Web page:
Bureaucratic Organisation Essayshark

Spraytanning

Ik geloof in dit slimme alternatief voor de zonnebank. Omdat het, in tegenstelling tot zonnen, goed is voor je huid. Het geeft je in 10 minuten een prachtig bruine huid. In Amerika en Engeland al jarenlang een begrip, in de Benelux nog relatief nieuw. Daarom vertel ik je graag wat meer over spraytanning!

Hoe werkt het precies?

Met een speciaal spray tanning apparaat wordt een DHA tanning vloeistof verneveld op de huid. Je krijgt direct een egaal bruine huid! Een behandeling duurt maar zo’n 10 minuten.

DHA (Dihydroxyacetone) is een natuurlijke grondstof. DHA is het hoofdbestanddeel in vrijwel elk zelfbruinend product. Het is een koolhydraat, dat wordt gewonnen uit o.a. suikerbieten of suikerriet. Het zit in concentraties van 8% tot 14% verwerkt in tanning vloeistoffen.

DHA veroorzaakt een reactie in de bovenste laag van de huid waardoor deze bruin kleurt.
Hoe kan ik mij goed voorbereiden op een spray tan behandeling?

Scrubben: scrub de huid vóór de behandeling, het liefst de dag ervoor. Scheren en waxen kan tot 8 uur voor de sessie (anders is je huid te gevoelig).

Make-up/Parfum: verwijder alle make-up voordat de spray tan wordt aangebracht op de huid. Het gebruik van bodylotion, crème, parfum en deodorant op de dag van de sessie wordt afgeraden.

Kleding: draag comfortabele, ruime donkere kleding en donker ondergoed op de dag van behandeling.

Wat kan ik doen om het effect zo lang mogelijk te behouden?

Douchen en/of baden: wacht even met het nemen van een bad of douche meteen na de spray-sessie. De tanning lotion krijgt zo de gelegenheid om in de huid te trekken. Minimaal 6 uur na de behandeling mag je weer douchen met bijvoorbeeld de milde douche gel van Hempz. Mocht er bij het douchen of baden een bruine verkleuring van het water zichtbaar worden, dan is dit louter overtollige lotion. Dit gaat niet ten koste van je bruine teint.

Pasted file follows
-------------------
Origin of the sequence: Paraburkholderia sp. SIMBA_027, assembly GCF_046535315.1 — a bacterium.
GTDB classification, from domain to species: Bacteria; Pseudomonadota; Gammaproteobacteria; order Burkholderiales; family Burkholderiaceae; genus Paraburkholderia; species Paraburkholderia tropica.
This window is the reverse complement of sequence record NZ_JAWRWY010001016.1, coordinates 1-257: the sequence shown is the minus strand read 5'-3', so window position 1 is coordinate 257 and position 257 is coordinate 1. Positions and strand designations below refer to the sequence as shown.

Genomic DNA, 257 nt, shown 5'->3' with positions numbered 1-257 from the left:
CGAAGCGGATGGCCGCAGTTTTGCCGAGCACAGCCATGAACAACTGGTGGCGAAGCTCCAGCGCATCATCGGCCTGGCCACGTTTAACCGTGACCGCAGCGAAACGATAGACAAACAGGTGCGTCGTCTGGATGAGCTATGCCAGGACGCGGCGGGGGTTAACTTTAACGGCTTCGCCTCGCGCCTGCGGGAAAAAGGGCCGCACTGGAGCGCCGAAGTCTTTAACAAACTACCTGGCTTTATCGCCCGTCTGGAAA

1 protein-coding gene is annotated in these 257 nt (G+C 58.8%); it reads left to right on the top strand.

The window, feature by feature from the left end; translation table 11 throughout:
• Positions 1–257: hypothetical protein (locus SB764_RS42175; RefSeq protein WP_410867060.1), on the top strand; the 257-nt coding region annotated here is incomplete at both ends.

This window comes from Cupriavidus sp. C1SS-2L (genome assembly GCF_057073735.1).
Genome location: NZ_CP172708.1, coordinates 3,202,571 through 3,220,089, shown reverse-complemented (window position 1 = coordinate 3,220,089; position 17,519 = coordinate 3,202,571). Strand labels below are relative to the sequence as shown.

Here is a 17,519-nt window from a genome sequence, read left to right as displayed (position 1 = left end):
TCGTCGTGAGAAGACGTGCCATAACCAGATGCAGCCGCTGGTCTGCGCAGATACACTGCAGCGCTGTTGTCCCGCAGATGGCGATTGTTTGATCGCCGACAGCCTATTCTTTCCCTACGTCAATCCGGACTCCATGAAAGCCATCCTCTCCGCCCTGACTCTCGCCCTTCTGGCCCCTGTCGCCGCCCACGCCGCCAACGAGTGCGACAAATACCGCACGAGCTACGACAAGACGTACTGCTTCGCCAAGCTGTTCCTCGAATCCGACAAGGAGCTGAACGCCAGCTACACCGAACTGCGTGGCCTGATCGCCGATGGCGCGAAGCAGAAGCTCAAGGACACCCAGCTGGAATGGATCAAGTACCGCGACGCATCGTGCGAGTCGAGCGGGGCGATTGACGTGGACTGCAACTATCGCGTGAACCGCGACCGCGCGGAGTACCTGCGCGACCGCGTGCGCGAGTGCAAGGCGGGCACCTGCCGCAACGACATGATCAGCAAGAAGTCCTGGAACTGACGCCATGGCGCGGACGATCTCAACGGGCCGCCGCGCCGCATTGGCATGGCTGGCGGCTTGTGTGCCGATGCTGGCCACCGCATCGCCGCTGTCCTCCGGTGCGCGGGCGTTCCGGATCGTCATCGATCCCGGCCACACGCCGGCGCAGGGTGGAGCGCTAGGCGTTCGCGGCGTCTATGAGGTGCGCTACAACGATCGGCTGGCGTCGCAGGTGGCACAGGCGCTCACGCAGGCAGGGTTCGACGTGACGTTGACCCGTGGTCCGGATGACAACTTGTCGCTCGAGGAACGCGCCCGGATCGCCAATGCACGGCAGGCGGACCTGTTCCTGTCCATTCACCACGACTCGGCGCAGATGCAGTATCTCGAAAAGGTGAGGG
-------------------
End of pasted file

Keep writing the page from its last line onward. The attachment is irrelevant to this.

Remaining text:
Transpiratie: ook dien je – na de sessie – intensief transpireren even uit te stellen. Het beoefenen van sport met een overmatige transpiratie als gevolg, direct na de spray tan, wordt afgeraden.

Crème: om de bruine teint langer te behouden, is het goed om dagelijks vochtinbrengende crème (zoals één van onze heerlijke Hempz bodylotions, speciaal ontwikkeld om op de gebruinde huid aan te brengen).

Hoelang blijft het effect van een spray tan zichtbaar?

De bruine kleur kun je ongeveer 7 tot 10 dagen behouden, wanneer je deze goed verzorgt. Dit kun je doen door het gebruiken van een bodylotion. Gebruik tijdens het douchen milde zeep, of milde douchegel (zoals één van de heerlijke bodywashes van Hempz. Let er ook op dat je met je handdoek dept, en er niet te fanatiek mee over je huid ‘ragt’.